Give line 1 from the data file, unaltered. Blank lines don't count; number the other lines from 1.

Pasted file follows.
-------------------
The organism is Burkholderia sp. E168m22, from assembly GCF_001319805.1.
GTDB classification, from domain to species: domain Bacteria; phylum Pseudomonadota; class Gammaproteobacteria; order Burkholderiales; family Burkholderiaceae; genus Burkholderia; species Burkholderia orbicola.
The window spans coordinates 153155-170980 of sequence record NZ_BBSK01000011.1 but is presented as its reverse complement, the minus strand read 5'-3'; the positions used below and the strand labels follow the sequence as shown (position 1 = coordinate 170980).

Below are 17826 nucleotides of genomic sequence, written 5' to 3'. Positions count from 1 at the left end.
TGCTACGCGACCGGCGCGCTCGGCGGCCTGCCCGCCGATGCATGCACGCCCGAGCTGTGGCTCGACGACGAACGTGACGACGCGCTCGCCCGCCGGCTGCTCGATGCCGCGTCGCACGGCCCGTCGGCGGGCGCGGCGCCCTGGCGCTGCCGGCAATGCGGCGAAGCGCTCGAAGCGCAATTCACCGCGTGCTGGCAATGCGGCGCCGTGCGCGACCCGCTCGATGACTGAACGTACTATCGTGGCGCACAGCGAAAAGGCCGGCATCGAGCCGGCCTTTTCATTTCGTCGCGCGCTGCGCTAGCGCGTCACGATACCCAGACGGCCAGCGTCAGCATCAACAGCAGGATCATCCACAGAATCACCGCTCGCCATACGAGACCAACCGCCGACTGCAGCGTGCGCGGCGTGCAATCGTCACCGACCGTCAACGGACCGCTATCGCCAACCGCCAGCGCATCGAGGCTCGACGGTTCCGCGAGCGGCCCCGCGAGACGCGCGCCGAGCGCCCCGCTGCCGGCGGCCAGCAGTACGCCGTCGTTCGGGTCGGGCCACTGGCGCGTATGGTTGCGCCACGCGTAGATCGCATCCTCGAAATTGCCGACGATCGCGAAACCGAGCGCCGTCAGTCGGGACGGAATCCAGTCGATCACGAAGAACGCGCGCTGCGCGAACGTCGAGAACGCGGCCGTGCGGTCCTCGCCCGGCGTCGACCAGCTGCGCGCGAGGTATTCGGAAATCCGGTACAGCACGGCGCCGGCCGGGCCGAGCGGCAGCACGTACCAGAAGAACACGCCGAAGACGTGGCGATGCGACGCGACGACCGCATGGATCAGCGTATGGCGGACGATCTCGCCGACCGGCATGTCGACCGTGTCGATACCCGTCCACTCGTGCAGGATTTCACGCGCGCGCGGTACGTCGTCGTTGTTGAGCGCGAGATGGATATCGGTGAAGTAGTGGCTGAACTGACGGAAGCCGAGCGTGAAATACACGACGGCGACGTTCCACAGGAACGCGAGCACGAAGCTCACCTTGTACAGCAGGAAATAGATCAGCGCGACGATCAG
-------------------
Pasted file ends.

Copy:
The organism is Burkholderia sp. E168m22, from assembly GCF_001319805.1.